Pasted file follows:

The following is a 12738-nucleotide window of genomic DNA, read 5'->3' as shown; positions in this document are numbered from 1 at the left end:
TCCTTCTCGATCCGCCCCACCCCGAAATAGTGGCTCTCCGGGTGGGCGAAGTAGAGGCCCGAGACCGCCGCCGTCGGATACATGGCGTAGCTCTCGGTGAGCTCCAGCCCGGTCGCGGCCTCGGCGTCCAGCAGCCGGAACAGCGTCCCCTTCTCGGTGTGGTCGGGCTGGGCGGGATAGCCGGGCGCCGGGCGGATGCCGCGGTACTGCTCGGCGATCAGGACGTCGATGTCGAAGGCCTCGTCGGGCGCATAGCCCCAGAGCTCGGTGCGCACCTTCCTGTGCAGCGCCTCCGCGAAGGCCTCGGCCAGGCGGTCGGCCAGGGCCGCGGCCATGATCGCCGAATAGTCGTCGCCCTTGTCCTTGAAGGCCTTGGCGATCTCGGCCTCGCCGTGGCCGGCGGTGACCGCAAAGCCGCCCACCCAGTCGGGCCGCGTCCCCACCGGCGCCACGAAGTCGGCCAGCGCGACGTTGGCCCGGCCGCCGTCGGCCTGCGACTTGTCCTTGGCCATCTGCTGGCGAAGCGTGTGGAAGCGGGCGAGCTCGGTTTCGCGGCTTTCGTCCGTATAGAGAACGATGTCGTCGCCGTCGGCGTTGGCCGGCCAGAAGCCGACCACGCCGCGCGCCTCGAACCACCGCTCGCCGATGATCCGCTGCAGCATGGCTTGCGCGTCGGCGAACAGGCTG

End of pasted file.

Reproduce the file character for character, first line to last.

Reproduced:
The following is a 12738-nucleotide window of genomic DNA, read 5'->3' as shown; positions in this document are numbered from 1 at the left end:
TCCTTCTCGATCCGCCCCACCCCGAAATAGTGGCTCTCCGGGTGGGCGAAGTAGAGGCCCGAGACCGCCGCCGTCGGATACATGGCGTAGCTCTCGGTGAGCTCCAGCCCGGTCGCGGCCTCGGCGTCCAGCAGCCGGAACAGCGTCCCCTTCTCGGTGTGGTCGGGCTGGGCGGGATAGCCGGGCGCCGGGCGGATGCCGCGGTACTGCTCGGCGATCAGGACGTCGATGTCGAAGGCCTCGTCGGGCGCATAGCCCCAGAGCTCGGTGCGCACCTTCCTGTGCAGCGCCTCCGCGAAGGCCTCGGCCAGGCGGTCGGCCAGGGCCGCGGCCATGATCGCCGAATAGTCGTCGCCCTTGTCCTTGAAGGCCTTGGCGATCTCGGCCTCGCCGTGGCCGGCGGTGACCGCAAAGCCGCCCACCCAGTCGGGCCGCGTCCCCACCGGCGCCACGAAGTCGGCCAGCGCGACGTTGGCCCGGCCGCCGTCGGCCTGCGACTTGTCCTTGGCCATCTGCTGGCGAAGCGTGTGGAAGCGGGCGAGCTCGGTTTCGCGGCTTTCGTCCGTATAGAGAACGATGTCGTCGCCGTCGGCGTTGGCCGGCCAGAAGCCGACCACGCCGCGCGCCTCGAACCACCGCTCGCCGATGATCCGCTGCAGCATGGCTTGCGCGTCGGCGAACAGGCTG